Pyrrosia rupestris and Pyrrosia confluens
This is the “rock felt fern”, Pyrrosia rupestris.
Despite its name, it is just as happy on trees.
I photographed this beautiful plant at Queen Mary Falls (Killarney) yesterday. You can clearly see that the plant is coming into its fertile period, as it has as many of the long fertile leaves as it has little round infertile ones.
The spore bodies on the backs of fern fronds are usually worth a look. Not only are the part of the beauty of the plant, they also help to identify it. In the first place, if you were in doubt, they tell you that the plant IS a fern. Ferns are a very ancient plant type. They evolved long before seeds were even thought of, and reproduce by amuch older method, using spores. No other kind of plant has these brown spore bodies on the backs of its leaves.
The shape and arrangement of the spore bodies also tell you which kind of fern it is.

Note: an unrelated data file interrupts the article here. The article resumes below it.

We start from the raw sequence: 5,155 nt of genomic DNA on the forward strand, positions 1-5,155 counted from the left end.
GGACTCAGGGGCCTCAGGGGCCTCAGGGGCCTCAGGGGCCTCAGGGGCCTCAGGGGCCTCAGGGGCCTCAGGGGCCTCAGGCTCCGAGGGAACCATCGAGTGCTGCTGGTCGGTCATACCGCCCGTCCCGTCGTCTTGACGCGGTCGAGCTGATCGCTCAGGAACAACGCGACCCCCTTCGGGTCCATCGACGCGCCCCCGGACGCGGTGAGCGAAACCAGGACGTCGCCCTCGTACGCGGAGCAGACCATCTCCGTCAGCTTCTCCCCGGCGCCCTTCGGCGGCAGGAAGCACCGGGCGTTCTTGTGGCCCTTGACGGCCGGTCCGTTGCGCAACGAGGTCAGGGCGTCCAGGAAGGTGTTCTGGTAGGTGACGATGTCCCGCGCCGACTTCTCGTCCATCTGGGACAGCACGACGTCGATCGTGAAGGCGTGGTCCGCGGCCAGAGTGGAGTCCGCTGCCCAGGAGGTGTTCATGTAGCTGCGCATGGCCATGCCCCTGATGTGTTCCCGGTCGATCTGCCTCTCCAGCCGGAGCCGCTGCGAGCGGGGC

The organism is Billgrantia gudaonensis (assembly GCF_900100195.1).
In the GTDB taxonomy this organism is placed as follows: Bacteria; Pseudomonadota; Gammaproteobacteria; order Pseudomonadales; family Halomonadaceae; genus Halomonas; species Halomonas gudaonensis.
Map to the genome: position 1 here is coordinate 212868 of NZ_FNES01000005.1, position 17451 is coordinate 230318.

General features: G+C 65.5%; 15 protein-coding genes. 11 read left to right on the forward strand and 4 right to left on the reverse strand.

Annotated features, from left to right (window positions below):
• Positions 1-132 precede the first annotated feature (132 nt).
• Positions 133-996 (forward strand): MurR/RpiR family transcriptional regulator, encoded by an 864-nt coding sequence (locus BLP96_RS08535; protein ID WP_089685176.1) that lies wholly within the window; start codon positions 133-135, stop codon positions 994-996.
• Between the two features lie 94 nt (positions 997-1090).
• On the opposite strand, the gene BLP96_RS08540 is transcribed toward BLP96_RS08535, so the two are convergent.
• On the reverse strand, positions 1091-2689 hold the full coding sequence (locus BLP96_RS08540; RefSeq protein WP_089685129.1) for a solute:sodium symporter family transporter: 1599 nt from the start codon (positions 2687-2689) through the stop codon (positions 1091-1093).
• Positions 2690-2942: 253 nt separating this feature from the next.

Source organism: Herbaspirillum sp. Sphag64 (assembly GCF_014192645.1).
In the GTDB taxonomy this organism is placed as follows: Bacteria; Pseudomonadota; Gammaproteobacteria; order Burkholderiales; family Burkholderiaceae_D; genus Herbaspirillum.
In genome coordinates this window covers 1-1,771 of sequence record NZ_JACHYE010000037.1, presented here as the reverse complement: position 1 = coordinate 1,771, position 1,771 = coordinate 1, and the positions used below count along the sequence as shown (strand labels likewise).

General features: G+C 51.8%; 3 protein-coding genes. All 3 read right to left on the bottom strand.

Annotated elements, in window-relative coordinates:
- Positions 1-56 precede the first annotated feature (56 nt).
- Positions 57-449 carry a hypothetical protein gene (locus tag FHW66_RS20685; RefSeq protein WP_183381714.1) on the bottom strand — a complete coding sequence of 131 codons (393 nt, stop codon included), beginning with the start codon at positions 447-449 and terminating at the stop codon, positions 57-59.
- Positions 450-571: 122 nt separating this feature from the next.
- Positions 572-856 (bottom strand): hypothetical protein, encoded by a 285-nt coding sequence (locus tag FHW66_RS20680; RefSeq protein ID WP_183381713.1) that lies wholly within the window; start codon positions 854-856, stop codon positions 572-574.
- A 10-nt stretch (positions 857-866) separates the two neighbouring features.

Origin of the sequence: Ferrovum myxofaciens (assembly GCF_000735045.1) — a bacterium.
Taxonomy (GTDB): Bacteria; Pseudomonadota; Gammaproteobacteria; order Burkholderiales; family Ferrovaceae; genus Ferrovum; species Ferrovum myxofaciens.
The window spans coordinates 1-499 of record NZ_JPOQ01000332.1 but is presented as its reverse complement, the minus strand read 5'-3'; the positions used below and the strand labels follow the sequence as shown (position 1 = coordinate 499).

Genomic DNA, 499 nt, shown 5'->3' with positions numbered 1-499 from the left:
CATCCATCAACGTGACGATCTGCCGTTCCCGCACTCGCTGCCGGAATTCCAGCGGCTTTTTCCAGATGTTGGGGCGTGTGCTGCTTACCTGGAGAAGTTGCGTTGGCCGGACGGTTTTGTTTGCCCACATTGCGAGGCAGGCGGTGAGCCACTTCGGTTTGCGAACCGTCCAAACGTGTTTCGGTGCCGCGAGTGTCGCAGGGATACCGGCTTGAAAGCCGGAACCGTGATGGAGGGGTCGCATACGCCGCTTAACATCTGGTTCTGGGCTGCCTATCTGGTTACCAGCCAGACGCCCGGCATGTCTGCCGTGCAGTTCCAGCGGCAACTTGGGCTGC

The rock felt fern has two disorderly rows of round spore bodies.
The spores of its close relative, the “horseshoe felt fern” Pyrrosia confluens make a rather exaggerated horseshoe shape on the back of the leaf-tip.
In the garden, the horseshoe felt fern proves to be almost as drought hardy as the rock felt fern, though in the wild we most often notice it high on rainforest trees. It goes by the rather charming common name of “Poor Man’s Orchid”, and it might indeed be possible to mistake it for an orchid plant, if you fail to notice the spores.
Like the rock felt fern it has two leaf-sizes, but both the fertile and infertile ones are longer.
This is a very easy fern to grow on slabs of tree-fern, or in pots. It excels in baskets where it can cover the structure to make a green shaggy ball. It can also be established quite easily on trees, provided it starts off in a damp shady situation. It is a desirable plant where the landscaper wants to create a rainforest look.
Both these fern are also called “robber fern”. I don’t know why. They are climbers or epiphytes - not parasitic in any way, and steal nothing from the trees they grow on.
(For more on the rock felt fern, see June 2009.)